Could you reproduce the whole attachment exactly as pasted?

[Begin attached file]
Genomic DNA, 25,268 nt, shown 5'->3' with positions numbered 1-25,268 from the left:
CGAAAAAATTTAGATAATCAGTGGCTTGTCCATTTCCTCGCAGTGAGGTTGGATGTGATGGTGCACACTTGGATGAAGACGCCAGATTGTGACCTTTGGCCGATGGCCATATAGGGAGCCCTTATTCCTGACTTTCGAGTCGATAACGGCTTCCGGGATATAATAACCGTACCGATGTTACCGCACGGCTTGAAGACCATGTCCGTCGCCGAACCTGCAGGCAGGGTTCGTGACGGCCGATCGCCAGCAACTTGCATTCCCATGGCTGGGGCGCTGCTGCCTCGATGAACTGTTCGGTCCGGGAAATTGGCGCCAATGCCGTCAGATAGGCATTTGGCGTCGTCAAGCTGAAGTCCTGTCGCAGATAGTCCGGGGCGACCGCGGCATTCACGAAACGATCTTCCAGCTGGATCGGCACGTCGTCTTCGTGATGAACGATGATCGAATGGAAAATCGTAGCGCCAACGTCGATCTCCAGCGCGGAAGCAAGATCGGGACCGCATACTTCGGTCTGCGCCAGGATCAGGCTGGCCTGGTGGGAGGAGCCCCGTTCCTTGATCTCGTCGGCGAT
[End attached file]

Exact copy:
Genomic DNA, 25,268 nt, shown 5'->3' with positions numbered 1-25,268 from the left:
CGAAAAAATTTAGATAATCAGTGGCTTGTCCATTTCCTCGCAGTGAGGTTGGATGTGATGGTGCACACTTGGATGAAGACGCCAGATTGTGACCTTTGGCCGATGGCCATATAGGGAGCCCTTATTCCTGACTTTCGAGTCGATAACGGCTTCCGGGATATAATAACCGTACCGATGTTACCGCACGGCTTGAAGACCATGTCCGTCGCCGAACCTGCAGGCAGGGTTCGTGACGGCCGATCGCCAGCAACTTGCATTCCCATGGCTGGGGCGCTGCTGCCTCGATGAACTGTTCGGTCCGGGAAATTGGCGCCAATGCCGTCAGATAGGCATTTGGCGTCGTCAAGCTGAAGTCCTGTCGCAGATAGTCCGGGGCGACCGCGGCATTCACGAAACGATCTTCCAGCTGGATCGGCACGTCGTCTTCGTGATGAACGATGATCGAATGGAAAATCGTAGCGCCAACGTCGATCTCCAGCGCGGAAGCAAGATCGGGACCGCATACTTCGGTCTGCGCCAGGATCAGGCTGGCCTGGTGGGAGGAGCCCCGTTCCTTGATCTCGTCGGCGAT